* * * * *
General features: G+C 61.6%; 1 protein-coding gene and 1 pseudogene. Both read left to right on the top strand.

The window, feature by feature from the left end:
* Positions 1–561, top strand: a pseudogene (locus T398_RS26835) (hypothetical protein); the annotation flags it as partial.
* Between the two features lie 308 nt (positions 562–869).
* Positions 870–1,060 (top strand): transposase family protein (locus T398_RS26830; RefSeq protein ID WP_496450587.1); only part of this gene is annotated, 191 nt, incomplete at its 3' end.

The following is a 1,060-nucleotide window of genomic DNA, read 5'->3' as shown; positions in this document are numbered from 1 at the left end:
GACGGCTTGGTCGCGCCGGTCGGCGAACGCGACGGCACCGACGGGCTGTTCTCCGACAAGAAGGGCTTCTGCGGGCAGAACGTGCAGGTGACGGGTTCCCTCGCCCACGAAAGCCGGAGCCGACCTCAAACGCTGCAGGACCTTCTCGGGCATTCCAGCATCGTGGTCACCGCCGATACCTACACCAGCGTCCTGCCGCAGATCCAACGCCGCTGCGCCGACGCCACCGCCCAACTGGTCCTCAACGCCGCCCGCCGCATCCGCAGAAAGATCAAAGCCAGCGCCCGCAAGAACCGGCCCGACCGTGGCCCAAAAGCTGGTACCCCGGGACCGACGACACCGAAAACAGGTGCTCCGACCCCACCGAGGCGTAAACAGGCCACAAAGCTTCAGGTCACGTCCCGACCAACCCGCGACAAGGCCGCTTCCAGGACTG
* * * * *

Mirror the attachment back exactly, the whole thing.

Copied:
General features: G+C 61.6%; 1 protein-coding gene and 1 pseudogene. Both read left to right on the top strand.

The window, feature by feature from the left end:
* Positions 1–561, top strand: a pseudogene (locus T398_RS26835) (hypothetical protein); the annotation flags it as partial.
* Between the two features lie 308 nt (positions 562–869).
* Positions 870–1,060 (top strand): transposase family protein (locus T398_RS26830; RefSeq protein ID WP_496450587.1); only part of this gene is annotated, 191 nt, incomplete at its 3' end.

The following is a 1,060-nucleotide window of genomic DNA, read 5'->3' as shown; positions in this document are numbered from 1 at the left end:
GACGGCTTGGTCGCGCCGGTCGGCGAACGCGACGGCACCGACGGGCTGTTCTCCGACAAGAAGGGCTTCTGCGGGCAGAACGTGCAGGTGACGGGTTCCCTCGCCCACGAAAGCCGGAGCCGACCTCAAACGCTGCAGGACCTTCTCGGGCATTCCAGCATCGTGGTCACCGCCGATACCTACACCAGCGTCCTGCCGCAGATCCAACGCCGCTGCGCCGACGCCACCGCCCAACTGGTCCTCAACGCCGCCCGCCGCATCCGCAGAAAGATCAAAGCCAGCGCCCGCAAGAACCGGCCCGACCGTGGCCCAAAAGCTGGTACCCCGGGACCGACGACACCGAAAACAGGTGCTCCGACCCCACCGAGGCGTAAACAGGCCACAAAGCTTCAGGTCACGTCCCGACCAACCCGCGACAAGGCCGCTTCCAGGACTG